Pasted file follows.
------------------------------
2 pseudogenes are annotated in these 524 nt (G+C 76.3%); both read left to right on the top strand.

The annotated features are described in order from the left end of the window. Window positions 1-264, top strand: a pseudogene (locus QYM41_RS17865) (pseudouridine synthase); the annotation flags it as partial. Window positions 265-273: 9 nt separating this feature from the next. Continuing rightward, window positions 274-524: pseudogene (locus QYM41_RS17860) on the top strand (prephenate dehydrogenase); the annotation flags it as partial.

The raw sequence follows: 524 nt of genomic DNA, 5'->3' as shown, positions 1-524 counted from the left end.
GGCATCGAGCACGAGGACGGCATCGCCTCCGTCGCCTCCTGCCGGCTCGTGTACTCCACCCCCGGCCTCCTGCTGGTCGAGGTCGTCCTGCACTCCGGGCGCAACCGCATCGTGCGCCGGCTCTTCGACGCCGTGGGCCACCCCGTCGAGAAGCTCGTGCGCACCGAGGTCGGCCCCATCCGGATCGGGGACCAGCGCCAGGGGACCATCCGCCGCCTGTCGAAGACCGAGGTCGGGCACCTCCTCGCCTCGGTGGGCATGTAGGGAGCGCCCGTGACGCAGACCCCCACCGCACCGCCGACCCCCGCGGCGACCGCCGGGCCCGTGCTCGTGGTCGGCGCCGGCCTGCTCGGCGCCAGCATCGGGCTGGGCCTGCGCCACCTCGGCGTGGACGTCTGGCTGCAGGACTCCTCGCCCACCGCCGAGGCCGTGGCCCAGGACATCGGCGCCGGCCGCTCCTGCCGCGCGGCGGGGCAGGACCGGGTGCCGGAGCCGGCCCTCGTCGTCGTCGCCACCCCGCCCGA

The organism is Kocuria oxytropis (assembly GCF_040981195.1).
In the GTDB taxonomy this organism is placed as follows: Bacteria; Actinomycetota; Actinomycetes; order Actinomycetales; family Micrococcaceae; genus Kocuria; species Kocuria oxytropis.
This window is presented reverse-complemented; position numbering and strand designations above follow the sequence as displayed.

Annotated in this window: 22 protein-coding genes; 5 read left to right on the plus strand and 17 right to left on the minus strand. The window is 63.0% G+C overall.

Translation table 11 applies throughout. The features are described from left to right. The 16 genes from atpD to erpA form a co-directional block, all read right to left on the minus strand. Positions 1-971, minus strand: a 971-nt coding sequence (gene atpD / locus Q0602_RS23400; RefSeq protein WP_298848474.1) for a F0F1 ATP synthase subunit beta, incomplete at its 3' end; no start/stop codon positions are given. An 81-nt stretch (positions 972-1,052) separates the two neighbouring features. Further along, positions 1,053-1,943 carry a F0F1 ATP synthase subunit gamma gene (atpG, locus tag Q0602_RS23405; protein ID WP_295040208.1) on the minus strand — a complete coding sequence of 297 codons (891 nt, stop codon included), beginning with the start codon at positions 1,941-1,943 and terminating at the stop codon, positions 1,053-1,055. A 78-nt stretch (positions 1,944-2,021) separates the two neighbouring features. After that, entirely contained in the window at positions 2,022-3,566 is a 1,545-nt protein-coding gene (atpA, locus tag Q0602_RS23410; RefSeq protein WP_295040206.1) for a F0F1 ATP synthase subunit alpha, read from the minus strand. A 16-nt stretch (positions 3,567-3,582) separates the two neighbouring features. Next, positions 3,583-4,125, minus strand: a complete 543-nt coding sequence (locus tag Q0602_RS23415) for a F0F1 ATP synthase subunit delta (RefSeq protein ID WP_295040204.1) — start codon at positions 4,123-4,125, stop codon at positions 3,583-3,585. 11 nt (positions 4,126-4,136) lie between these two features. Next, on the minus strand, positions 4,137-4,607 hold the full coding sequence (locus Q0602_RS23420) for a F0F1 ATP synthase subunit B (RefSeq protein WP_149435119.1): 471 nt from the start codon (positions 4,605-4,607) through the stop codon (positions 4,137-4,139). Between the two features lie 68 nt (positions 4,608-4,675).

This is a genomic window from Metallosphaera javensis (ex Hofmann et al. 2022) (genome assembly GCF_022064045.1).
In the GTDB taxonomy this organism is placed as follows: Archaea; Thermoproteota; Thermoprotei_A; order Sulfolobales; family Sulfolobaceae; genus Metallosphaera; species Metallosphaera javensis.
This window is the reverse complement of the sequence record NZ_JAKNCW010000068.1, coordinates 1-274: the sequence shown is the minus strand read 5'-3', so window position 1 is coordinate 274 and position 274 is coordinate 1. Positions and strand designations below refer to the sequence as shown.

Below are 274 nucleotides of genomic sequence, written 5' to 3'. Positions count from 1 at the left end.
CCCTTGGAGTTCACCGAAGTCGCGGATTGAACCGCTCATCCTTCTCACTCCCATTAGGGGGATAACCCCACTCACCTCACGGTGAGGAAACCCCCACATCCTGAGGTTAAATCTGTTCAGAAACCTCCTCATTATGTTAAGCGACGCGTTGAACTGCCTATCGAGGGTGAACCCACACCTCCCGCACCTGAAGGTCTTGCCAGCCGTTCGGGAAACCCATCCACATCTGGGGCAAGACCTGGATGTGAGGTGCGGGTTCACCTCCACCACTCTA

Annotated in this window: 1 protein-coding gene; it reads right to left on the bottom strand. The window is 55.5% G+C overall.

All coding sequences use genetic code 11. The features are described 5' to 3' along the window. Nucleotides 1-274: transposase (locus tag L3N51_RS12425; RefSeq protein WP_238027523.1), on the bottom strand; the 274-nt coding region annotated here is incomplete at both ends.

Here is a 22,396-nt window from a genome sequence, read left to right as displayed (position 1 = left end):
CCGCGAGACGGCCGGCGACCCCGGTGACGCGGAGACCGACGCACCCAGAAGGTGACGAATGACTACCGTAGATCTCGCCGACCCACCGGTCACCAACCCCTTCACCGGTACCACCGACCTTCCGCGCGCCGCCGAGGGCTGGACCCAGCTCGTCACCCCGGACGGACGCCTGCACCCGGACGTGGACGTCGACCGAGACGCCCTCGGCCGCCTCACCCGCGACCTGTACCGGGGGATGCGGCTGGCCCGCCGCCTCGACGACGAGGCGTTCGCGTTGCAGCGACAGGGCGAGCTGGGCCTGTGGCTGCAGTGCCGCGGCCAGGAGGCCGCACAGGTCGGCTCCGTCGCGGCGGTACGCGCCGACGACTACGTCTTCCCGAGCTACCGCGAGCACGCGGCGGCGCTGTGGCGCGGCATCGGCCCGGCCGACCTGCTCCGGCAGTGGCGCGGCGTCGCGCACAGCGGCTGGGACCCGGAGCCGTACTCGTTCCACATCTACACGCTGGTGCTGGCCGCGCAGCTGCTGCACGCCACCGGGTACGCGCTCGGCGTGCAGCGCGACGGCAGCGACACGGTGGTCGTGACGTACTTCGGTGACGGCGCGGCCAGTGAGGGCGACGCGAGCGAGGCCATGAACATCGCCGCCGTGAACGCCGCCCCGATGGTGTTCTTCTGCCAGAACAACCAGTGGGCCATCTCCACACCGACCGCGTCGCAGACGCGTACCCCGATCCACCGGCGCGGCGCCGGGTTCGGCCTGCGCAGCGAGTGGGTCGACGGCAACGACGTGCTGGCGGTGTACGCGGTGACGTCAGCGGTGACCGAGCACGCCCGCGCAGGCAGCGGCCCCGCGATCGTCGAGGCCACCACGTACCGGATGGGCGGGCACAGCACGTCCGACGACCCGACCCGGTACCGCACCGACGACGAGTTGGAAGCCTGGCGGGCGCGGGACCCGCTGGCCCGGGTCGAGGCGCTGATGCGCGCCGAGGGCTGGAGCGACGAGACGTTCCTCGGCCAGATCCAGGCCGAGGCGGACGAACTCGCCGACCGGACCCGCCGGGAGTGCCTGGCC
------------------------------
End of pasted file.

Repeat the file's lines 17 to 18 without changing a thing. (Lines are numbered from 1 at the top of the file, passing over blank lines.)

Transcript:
Here is a 22,396-nt window from a genome sequence, read left to right as displayed (position 1 = left end):
CCGCGAGACGGCCGGCGACCCCGGTGACGCGGAGACCGACGCACCCAGAAGGTGACGAATGACTACCGTAGATCTCGCCGACCCACCGGTCACCAACCCCTTCACCGGTACCACCGACCTTCCGCGCGCCGCCGAGGGCTGGACCCAGCTCGTCACCCCGGACGGACGCCTGCACCCGGACGTGGACGTCGACCGAGACGCCCTCGGCCGCCTCACCCGCGACCTGTACCGGGGGATGCGGCTGGCCCGCCGCCTCGACGACGAGGCGTTCGCGTTGCAGCGACAGGGCGAGCTGGGCCTGTGGCTGCAGTGCCGCGGCCAGGAGGCCGCACAGGTCGGCTCCGTCGCGGCGGTACGCGCCGACGACTACGTCTTCCCGAGCTACCGCGAGCACGCGGCGGCGCTGTGGCGCGGCATCGGCCCGGCCGACCTGCTCCGGCAGTGGCGCGGCGTCGCGCACAGCGGCTGGGACCCGGAGCCGTACTCGTTCCACATCTACACGCTGGTGCTGGCCGCGCAGCTGCTGCACGCCACCGGGTACGCGCTCGGCGTGCAGCGCGACGGCAGCGACACGGTGGTCGTGACGTACTTCGGTGACGGCGCGGCCAGTGAGGGCGACGCGAGCGAGGCCATGAACATCGCCGCCGTGAACGCCGCCCCGATGGTGTTCTTCTGCCAGAACAACCAGTGGGCCATCTCCACACCGACCGCGTCGCAGACGCGTACCCCGATCCACCGGCGCGGCGCCGGGTTCGGCCTGCGCAGCGAGTGGGTCGACGGCAACGACGTGCTGGCGGTGTACGCGGTGACGTCAGCGGTGACCGAGCACGCCCGCGCAGGCAGCGGCCCCGCGATCGTCGAGGCCACCACGTACCGGATGGGCGGGCACAGCACGTCCGACGACCCGACCCGGTACCGCACCGACGACGAGTTGGAAGCCTGGCGGGCGCGGGACCCGCTGGCCCGGGTCGAGGCGCTGATGCGCGCCGAGGGCTGGAGCGACGAGACGTTCCTCGGCCAGATCCAGGCCGAGGCGGACGAACTCGCCGACCGGACCCGCCGGGAGTGCCTGGCC